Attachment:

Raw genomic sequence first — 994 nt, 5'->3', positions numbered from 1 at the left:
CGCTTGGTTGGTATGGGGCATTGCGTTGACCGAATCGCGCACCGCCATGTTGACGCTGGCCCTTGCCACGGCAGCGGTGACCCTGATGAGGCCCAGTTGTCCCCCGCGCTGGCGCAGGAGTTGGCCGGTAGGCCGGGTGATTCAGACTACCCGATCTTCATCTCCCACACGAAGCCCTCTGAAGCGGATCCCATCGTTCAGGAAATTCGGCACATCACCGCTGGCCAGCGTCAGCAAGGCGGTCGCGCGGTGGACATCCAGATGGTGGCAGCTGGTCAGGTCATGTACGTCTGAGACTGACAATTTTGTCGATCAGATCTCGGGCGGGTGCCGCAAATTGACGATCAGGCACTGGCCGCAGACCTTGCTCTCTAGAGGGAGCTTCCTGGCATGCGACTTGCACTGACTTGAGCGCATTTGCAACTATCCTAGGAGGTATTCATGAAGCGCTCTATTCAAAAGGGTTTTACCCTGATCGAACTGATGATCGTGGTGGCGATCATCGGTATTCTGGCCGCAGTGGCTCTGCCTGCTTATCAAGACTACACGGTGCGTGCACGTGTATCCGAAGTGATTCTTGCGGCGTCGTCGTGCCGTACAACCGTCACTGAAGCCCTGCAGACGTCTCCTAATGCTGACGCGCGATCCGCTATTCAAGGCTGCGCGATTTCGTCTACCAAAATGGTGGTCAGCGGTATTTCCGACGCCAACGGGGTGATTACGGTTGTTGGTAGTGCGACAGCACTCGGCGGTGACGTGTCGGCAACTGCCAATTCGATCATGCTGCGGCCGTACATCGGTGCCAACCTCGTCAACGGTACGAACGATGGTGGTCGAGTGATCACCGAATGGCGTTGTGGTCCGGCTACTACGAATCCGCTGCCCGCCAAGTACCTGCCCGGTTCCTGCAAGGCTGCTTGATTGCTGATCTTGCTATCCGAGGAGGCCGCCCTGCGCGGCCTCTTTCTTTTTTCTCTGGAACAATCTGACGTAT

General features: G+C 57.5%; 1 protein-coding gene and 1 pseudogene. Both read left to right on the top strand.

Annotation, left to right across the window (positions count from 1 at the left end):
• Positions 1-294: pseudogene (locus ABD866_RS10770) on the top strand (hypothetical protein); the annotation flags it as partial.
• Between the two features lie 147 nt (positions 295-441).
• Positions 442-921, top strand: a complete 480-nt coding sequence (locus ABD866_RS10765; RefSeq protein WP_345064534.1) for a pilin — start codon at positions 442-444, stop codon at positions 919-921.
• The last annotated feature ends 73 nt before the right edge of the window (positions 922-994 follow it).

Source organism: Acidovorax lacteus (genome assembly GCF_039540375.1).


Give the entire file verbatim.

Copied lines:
Raw genomic sequence first — 994 nt, 5'->3', positions numbered from 1 at the left:
CGCTTGGTTGGTATGGGGCATTGCGTTGACCGAATCGCGCACCGCCATGTTGACGCTGGCCCTTGCCACGGCAGCGGTGACCCTGATGAGGCCCAGTTGTCCCCCGCGCTGGCGCAGGAGTTGGCCGGTAGGCCGGGTGATTCAGACTACCCGATCTTCATCTCCCACACGAAGCCCTCTGAAGCGGATCCCATCGTTCAGGAAATTCGGCACATCACCGCTGGCCAGCGTCAGCAAGGCGGTCGCGCGGTGGACATCCAGATGGTGGCAGCTGGTCAGGTCATGTACGTCTGAGACTGACAATTTTGTCGATCAGATCTCGGGCGGGTGCCGCAAATTGACGATCAGGCACTGGCCGCAGACCTTGCTCTCTAGAGGGAGCTTCCTGGCATGCGACTTGCACTGACTTGAGCGCATTTGCAACTATCCTAGGAGGTATTCATGAAGCGCTCTATTCAAAAGGGTTTTACCCTGATCGAACTGATGATCGTGGTGGCGATCATCGGTATTCTGGCCGCAGTGGCTCTGCCTGCTTATCAAGACTACACGGTGCGTGCACGTGTATCCGAAGTGATTCTTGCGGCGTCGTCGTGCCGTACAACCGTCACTGAAGCCCTGCAGACGTCTCCTAATGCTGACGCGCGATCCGCTATTCAAGGCTGCGCGATTTCGTCTACCAAAATGGTGGTCAGCGGTATTTCCGACGCCAACGGGGTGATTACGGTTGTTGGTAGTGCGACAGCACTCGGCGGTGACGTGTCGGCAACTGCCAATTCGATCATGCTGCGGCCGTACATCGGTGCCAACCTCGTCAACGGTACGAACGATGGTGGTCGAGTGATCACCGAATGGCGTTGTGGTCCGGCTACTACGAATCCGCTGCCCGCCAAGTACCTGCCCGGTTCCTGCAAGGCTGCTTGATTGCTGATCTTGCTATCCGAGGAGGCCGCCCTGCGCGGCCTCTTTCTTTTTTCTCTGGAACAATCTGACGTAT

General features: G+C 57.5%; 1 protein-coding gene and 1 pseudogene. Both read left to right on the top strand.

Annotation, left to right across the window (positions count from 1 at the left end):
• Positions 1-294: pseudogene (locus ABD866_RS10770) on the top strand (hypothetical protein); the annotation flags it as partial.
• Between the two features lie 147 nt (positions 295-441).
• Positions 442-921, top strand: a complete 480-nt coding sequence (locus ABD866_RS10765; RefSeq protein WP_345064534.1) for a pilin — start codon at positions 442-444, stop codon at positions 919-921.
• The last annotated feature ends 73 nt before the right edge of the window (positions 922-994 follow it).

Source organism: Acidovorax lacteus (genome assembly GCF_039540375.1).